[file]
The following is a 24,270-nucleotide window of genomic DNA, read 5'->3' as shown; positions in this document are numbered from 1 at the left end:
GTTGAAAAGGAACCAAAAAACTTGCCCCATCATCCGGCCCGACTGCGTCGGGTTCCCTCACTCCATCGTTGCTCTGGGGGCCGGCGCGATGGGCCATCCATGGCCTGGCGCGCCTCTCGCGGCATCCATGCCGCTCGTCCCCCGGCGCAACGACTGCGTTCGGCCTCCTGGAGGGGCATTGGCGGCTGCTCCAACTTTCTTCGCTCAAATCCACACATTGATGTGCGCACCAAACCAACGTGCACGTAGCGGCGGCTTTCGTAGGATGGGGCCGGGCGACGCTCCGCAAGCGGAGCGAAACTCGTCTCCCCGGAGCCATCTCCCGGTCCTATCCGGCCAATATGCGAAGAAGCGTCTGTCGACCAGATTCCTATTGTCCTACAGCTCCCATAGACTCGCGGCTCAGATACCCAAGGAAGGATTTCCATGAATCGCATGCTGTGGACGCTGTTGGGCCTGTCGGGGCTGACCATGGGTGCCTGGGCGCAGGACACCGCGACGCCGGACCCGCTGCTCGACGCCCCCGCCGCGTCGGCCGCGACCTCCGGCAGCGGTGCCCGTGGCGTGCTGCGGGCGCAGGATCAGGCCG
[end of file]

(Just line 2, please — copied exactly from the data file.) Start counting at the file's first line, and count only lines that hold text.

GTTGAAAAGGAACCAAAAAACTTGCCCCATCATCCGGCCCGACTGCGTCGGGTTCCCTCACTCCATCGTTGCTCTGGGGGCCGGCGCGATGGGCCATCCATGGCCTGGCGCGCCTCTCGCGGCATCCATGCCGCTCGTCCCCCGGCGCAACGACTGCGTTCGGCCTCCTGGAGGGGCATTGGCGGCTGCTCCAACTTTCTTCGCTCAAATCCACACATTGATGTGCGCACCAAACCAACGTGCACGTAGCGGCGGCTTTCGTAGGATGGGGCCGGGCGACGCTCCGCAAGCGGAGCGAAACTCGTCTCCCCGGAGCCATCTCCCGGTCCTATCCGGCCAATATGCGAAGAAGCGTCTGTCGACCAGATTCCTATTGTCCTACAGCTCCCATAGACTCGCGGCTCAGATACCCAAGGAAGGATTTCCATGAATCGCATGCTGTGGACGCTGTTGGGCCTGTCGGGGCTGACCATGGGTGCCTGGGCGCAGGACACCGCGACGCCGGACCCGCTGCTCGACGCCCCCGCCGCGTCGGCCGCGACCTCCGGCAGCGGTGCCCGTGGCGTGCTGCGGGCGCAGGATCAGGCCG